"Lux Radio Theater" broadcast a 60 minute radio adaptation of the movie onMarch 13, 1950 with June Allyson, Margaret O'Brien, 'PeterLawford' and Janet Leigh reprising their film roles.
"The Screen Guild Theater" broadcast a 30 minute radio adaptation of the movie on December 22, 1949 with June Allyson and Peter Lawford reprising their film roles.
June Allyson was 32 when she played 15-year-old Jo March.
In the novel, Amy is the youngest sister, but in order to use 'Margaret O'Brien' as Beth, Beth was made the youngest.
In the scene where Beth (Margaret O'Brien) tells Jo (June Allyson) that she doesn't mind dying, June Allyson's tears were real. She was so moved by Margaret O'Brien's performance that she was sent home early, still crying, and had to pull over several times on her journey home as her tears rendered her unable to drive.
One of the three films June Allyson considered her personal favorites of her films.
The basket that 'Margaret O'Brien' carries around in this movie is the same basket that Judy Garland carried in The Wizard of Oz.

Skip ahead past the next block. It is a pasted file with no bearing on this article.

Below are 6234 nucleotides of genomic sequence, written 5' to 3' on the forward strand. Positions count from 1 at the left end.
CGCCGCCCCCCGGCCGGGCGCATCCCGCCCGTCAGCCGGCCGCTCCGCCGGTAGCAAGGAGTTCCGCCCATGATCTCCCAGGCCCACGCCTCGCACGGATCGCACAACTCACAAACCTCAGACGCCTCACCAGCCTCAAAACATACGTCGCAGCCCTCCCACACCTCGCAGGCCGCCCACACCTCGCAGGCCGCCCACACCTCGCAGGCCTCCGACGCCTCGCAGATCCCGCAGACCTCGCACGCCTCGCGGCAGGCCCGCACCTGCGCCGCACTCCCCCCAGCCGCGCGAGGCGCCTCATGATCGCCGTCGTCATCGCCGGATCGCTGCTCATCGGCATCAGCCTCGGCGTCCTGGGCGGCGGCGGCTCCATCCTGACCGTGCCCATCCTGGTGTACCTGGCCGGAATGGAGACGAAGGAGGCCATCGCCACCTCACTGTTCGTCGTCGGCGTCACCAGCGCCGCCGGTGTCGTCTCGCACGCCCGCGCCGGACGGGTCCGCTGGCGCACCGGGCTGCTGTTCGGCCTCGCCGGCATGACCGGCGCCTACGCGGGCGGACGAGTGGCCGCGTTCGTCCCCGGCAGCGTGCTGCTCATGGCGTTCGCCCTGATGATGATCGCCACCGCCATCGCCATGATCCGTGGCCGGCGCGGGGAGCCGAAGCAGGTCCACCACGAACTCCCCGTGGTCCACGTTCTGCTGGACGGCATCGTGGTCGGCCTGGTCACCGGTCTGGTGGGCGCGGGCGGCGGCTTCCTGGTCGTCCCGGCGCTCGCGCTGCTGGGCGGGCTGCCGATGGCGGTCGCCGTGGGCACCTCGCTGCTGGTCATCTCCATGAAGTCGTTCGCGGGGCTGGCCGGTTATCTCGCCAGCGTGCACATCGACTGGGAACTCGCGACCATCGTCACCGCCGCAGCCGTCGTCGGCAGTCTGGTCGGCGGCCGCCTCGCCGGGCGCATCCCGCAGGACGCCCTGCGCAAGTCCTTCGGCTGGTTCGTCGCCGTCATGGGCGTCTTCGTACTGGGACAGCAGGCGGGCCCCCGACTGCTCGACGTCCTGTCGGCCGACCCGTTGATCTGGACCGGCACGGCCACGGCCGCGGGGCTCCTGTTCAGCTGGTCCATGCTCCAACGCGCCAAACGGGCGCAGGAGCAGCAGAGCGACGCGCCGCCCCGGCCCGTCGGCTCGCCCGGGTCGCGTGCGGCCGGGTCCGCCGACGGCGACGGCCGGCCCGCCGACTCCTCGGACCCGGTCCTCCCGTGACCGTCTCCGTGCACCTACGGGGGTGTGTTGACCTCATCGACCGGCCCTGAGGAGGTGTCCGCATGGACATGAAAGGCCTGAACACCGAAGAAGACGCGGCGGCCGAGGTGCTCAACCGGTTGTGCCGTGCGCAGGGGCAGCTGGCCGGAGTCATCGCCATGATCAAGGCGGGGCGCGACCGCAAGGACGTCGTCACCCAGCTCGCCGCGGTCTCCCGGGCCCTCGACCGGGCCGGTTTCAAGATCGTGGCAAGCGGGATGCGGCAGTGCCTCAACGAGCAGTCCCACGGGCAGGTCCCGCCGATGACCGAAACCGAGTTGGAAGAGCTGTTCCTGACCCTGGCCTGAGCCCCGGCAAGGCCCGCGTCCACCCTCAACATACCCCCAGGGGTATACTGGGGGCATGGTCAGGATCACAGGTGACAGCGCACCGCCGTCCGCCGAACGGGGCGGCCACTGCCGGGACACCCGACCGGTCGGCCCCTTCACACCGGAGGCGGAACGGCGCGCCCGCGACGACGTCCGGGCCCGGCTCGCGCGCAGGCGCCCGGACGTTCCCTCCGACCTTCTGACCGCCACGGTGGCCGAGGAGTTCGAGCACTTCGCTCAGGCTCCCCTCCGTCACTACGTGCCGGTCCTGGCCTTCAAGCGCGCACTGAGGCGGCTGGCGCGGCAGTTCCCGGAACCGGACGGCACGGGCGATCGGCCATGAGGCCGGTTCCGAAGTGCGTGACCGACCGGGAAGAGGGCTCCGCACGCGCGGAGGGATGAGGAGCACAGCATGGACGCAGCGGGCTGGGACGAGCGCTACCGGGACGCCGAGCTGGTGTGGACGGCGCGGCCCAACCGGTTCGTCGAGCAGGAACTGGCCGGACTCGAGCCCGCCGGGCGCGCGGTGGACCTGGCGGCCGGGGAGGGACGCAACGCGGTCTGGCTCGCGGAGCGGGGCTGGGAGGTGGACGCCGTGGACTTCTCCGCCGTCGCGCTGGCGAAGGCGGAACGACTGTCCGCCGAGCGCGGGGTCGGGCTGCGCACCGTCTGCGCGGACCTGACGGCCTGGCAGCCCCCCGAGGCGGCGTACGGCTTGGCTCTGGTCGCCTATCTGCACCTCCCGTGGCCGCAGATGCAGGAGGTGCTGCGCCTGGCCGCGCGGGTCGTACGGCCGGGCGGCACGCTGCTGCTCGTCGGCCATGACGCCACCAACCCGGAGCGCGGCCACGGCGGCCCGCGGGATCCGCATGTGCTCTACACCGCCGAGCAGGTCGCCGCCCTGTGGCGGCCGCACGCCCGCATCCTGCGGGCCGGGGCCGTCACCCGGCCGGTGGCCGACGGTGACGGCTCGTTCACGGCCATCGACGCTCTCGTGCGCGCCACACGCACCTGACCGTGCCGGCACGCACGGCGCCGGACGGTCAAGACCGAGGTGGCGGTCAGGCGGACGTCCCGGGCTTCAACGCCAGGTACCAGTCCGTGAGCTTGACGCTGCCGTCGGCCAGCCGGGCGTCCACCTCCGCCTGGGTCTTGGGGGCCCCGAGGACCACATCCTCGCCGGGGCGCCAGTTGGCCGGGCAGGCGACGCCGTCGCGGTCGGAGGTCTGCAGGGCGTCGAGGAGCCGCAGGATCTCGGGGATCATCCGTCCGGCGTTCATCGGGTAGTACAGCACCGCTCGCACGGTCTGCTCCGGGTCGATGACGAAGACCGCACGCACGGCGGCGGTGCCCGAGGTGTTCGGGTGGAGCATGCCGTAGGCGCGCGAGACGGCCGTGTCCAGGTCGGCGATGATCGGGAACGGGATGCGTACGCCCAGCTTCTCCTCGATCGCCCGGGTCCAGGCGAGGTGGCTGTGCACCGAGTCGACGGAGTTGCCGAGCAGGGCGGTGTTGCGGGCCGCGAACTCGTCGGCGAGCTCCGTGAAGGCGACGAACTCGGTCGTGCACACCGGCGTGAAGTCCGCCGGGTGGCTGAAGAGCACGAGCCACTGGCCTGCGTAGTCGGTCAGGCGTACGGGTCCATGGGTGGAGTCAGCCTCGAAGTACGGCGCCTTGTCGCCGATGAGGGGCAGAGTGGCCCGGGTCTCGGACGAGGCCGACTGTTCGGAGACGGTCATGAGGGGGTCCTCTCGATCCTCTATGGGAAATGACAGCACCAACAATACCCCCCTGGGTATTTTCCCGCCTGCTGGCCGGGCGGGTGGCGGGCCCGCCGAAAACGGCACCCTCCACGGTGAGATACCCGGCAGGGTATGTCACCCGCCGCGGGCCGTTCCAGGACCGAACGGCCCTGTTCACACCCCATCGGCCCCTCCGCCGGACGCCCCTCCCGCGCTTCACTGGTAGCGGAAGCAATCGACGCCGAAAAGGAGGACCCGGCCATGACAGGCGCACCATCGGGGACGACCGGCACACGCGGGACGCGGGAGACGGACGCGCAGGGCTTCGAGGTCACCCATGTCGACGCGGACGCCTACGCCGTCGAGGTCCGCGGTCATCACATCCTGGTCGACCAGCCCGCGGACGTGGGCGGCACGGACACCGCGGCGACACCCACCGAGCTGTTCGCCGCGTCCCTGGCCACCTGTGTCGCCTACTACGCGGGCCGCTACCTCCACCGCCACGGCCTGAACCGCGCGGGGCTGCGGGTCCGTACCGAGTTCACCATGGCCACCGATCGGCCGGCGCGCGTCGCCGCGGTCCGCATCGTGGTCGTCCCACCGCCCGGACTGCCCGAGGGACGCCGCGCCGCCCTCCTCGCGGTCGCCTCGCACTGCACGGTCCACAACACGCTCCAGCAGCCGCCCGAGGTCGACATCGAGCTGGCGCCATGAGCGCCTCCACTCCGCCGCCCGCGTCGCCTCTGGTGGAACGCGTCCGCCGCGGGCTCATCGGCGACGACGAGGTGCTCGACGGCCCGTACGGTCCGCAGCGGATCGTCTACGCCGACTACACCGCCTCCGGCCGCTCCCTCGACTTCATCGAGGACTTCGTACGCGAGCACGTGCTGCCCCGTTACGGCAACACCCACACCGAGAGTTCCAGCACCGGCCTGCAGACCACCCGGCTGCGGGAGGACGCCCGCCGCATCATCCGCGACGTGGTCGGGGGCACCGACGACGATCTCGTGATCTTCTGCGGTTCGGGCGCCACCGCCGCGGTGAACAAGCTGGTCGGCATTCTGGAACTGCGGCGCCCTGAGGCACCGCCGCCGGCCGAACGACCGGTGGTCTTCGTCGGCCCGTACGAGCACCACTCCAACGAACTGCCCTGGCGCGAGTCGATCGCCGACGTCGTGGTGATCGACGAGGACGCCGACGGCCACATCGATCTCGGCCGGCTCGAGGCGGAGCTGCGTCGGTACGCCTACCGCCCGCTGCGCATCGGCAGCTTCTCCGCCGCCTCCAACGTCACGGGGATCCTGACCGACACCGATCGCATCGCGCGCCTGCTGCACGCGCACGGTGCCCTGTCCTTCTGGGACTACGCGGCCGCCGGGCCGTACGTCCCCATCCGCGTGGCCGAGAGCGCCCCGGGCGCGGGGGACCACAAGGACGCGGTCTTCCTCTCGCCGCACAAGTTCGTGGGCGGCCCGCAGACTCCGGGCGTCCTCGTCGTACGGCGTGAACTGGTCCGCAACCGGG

The snow in this movie was actually cornflakes.
This version originally was to be a David O. Selznick production. Filming began in September 1946 but David O. Selznick decided he couldn't tackle a major production so soon after the ordeal of filming Duel in the Sun so he sold the property and script to MGM. The cast for the David O. Selznick version included Jennifer Jones (Jo), Diana Lynn (Amy), Bambi Linn (Beth), Rhonda Fleming (Meg), John Dall (Laurie), Anne Revere (Marmee), Charles Coburn (Laurie's grandfather), Philip Friend (Brooke) and Constance Collier (Aunt March). Only director Mervyn LeRoy and Elizabeth Patterson (Hannah) made the transition to the MGM version. Costume tests of the actors exist.